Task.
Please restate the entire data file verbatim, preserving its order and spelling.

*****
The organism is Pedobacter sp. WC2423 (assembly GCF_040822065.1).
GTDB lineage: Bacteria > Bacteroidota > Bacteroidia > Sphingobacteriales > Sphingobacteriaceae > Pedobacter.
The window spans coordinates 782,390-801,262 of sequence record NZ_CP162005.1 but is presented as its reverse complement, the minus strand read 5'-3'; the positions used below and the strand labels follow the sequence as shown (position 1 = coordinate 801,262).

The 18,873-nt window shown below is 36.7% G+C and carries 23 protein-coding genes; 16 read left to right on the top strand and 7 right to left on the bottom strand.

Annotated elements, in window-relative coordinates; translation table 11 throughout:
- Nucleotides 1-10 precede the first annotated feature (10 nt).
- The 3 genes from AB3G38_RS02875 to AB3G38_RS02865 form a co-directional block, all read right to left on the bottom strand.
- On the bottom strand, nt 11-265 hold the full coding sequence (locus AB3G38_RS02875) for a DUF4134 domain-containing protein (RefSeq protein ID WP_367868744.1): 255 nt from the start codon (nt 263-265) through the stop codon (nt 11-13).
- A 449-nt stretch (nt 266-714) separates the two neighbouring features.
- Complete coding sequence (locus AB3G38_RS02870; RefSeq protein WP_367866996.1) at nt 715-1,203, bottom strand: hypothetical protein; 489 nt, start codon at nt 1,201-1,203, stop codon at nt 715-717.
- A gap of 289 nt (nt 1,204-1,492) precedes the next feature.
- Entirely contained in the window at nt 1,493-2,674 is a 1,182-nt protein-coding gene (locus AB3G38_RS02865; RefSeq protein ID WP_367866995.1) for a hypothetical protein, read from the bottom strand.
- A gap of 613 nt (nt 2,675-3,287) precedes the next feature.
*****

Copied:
The organism is Pedobacter sp. WC2423 (assembly GCF_040822065.1).
GTDB lineage: Bacteria > Bacteroidota > Bacteroidia > Sphingobacteriales > Sphingobacteriaceae > Pedobacter.
The window spans coordinates 782,390-801,262 of sequence record NZ_CP162005.1 but is presented as its reverse complement, the minus strand read 5'-3'; the positions used below and the strand labels follow the sequence as shown (position 1 = coordinate 801,262).

The 18,873-nt window shown below is 36.7% G+C and carries 23 protein-coding genes; 16 read left to right on the top strand and 7 right to left on the bottom strand.

Annotated elements, in window-relative coordinates; translation table 11 throughout:
- Nucleotides 1-10 precede the first annotated feature (10 nt).
- The 3 genes from AB3G38_RS02875 to AB3G38_RS02865 form a co-directional block, all read right to left on the bottom strand.
- On the bottom strand, nt 11-265 hold the full coding sequence (locus AB3G38_RS02875) for a DUF4134 domain-containing protein (RefSeq protein ID WP_367868744.1): 255 nt from the start codon (nt 263-265) through the stop codon (nt 11-13).
- A 449-nt stretch (nt 266-714) separates the two neighbouring features.
- Complete coding sequence (locus AB3G38_RS02870; RefSeq protein WP_367866996.1) at nt 715-1,203, bottom strand: hypothetical protein; 489 nt, start codon at nt 1,201-1,203, stop codon at nt 715-717.
- A gap of 289 nt (nt 1,204-1,492) precedes the next feature.
- Entirely contained in the window at nt 1,493-2,674 is a 1,182-nt protein-coding gene (locus AB3G38_RS02865; RefSeq protein ID WP_367866995.1) for a hypothetical protein, read from the bottom strand.
- A gap of 613 nt (nt 2,675-3,287) precedes the next feature.